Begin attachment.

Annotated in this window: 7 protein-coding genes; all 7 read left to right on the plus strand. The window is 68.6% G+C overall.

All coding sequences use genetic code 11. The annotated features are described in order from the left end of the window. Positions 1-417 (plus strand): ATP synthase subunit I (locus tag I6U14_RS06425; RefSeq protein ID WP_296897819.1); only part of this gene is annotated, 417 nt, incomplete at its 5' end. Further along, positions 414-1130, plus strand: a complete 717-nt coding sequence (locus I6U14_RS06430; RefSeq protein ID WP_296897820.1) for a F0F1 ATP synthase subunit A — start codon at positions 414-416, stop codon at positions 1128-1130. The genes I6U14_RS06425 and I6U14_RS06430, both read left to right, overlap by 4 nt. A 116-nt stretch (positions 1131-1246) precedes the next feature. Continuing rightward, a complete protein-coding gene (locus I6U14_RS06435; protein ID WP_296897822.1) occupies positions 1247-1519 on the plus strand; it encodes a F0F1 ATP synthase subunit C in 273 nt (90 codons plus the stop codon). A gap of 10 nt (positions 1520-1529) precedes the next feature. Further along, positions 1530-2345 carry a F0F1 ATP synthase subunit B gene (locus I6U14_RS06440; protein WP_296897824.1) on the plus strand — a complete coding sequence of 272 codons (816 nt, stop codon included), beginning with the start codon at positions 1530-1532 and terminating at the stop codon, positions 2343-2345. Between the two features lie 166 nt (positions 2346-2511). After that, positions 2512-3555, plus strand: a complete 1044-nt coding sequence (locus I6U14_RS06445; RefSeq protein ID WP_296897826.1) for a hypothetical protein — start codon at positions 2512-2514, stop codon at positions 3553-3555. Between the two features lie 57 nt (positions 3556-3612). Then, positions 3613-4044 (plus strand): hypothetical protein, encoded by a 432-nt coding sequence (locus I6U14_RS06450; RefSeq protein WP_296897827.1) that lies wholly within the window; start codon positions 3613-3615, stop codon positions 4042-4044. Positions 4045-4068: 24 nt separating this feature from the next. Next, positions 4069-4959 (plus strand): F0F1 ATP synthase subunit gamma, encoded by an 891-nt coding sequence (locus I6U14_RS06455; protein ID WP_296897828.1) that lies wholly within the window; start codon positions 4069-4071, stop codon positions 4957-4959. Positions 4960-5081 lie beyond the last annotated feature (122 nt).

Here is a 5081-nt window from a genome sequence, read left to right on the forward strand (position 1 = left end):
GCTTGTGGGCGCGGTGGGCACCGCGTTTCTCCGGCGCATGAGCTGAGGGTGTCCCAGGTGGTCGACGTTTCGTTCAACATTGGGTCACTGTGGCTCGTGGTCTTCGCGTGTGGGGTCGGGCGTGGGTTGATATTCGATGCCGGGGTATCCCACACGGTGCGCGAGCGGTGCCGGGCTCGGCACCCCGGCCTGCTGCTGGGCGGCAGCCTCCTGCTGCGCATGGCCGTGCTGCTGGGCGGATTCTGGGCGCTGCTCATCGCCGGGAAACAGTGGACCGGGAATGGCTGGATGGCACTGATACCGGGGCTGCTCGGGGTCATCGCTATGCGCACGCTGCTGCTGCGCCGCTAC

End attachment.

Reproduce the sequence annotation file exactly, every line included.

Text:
Annotated in this window: 7 protein-coding genes; all 7 read left to right on the plus strand. The window is 68.6% G+C overall.

All coding sequences use genetic code 11. The annotated features are described in order from the left end of the window. Positions 1-417 (plus strand): ATP synthase subunit I (locus tag I6U14_RS06425; RefSeq protein ID WP_296897819.1); only part of this gene is annotated, 417 nt, incomplete at its 5' end. Further along, positions 414-1130, plus strand: a complete 717-nt coding sequence (locus I6U14_RS06430; RefSeq protein ID WP_296897820.1) for a F0F1 ATP synthase subunit A — start codon at positions 414-416, stop codon at positions 1128-1130. The genes I6U14_RS06425 and I6U14_RS06430, both read left to right, overlap by 4 nt. A 116-nt stretch (positions 1131-1246) precedes the next feature. Continuing rightward, a complete protein-coding gene (locus I6U14_RS06435; protein ID WP_296897822.1) occupies positions 1247-1519 on the plus strand; it encodes a F0F1 ATP synthase subunit C in 273 nt (90 codons plus the stop codon). A gap of 10 nt (positions 1520-1529) precedes the next feature. Further along, positions 1530-2345 carry a F0F1 ATP synthase subunit B gene (locus I6U14_RS06440; protein WP_296897824.1) on the plus strand — a complete coding sequence of 272 codons (816 nt, stop codon included), beginning with the start codon at positions 1530-1532 and terminating at the stop codon, positions 2343-2345. Between the two features lie 166 nt (positions 2346-2511). After that, positions 2512-3555, plus strand: a complete 1044-nt coding sequence (locus I6U14_RS06445; RefSeq protein ID WP_296897826.1) for a hypothetical protein — start codon at positions 2512-2514, stop codon at positions 3553-3555. Between the two features lie 57 nt (positions 3556-3612). Then, positions 3613-4044 (plus strand): hypothetical protein, encoded by a 432-nt coding sequence (locus I6U14_RS06450; RefSeq protein WP_296897827.1) that lies wholly within the window; start codon positions 3613-3615, stop codon positions 4042-4044. Positions 4045-4068: 24 nt separating this feature from the next. Next, positions 4069-4959 (plus strand): F0F1 ATP synthase subunit gamma, encoded by an 891-nt coding sequence (locus I6U14_RS06455; protein ID WP_296897828.1) that lies wholly within the window; start codon positions 4069-4071, stop codon positions 4957-4959. Positions 4960-5081 lie beyond the last annotated feature (122 nt).

Here is a 5081-nt window from a genome sequence, read left to right on the forward strand (position 1 = left end):
GCTTGTGGGCGCGGTGGGCACCGCGTTTCTCCGGCGCATGAGCTGAGGGTGTCCCAGGTGGTCGACGTTTCGTTCAACATTGGGTCACTGTGGCTCGTGGTCTTCGCGTGTGGGGTCGGGCGTGGGTTGATATTCGATGCCGGGGTATCCCACACGGTGCGCGAGCGGTGCCGGGCTCGGCACCCCGGCCTGCTGCTGGGCGGCAGCCTCCTGCTGCGCATGGCCGTGCTGCTGGGCGGATTCTGGGCGCTGCTCATCGCCGGGAAACAGTGGACCGGGAATGGCTGGATGGCACTGATACCGGGGCTGCTCGGGGTCATCGCTATGCGCACGCTGCTGCTGCGCCGCTAC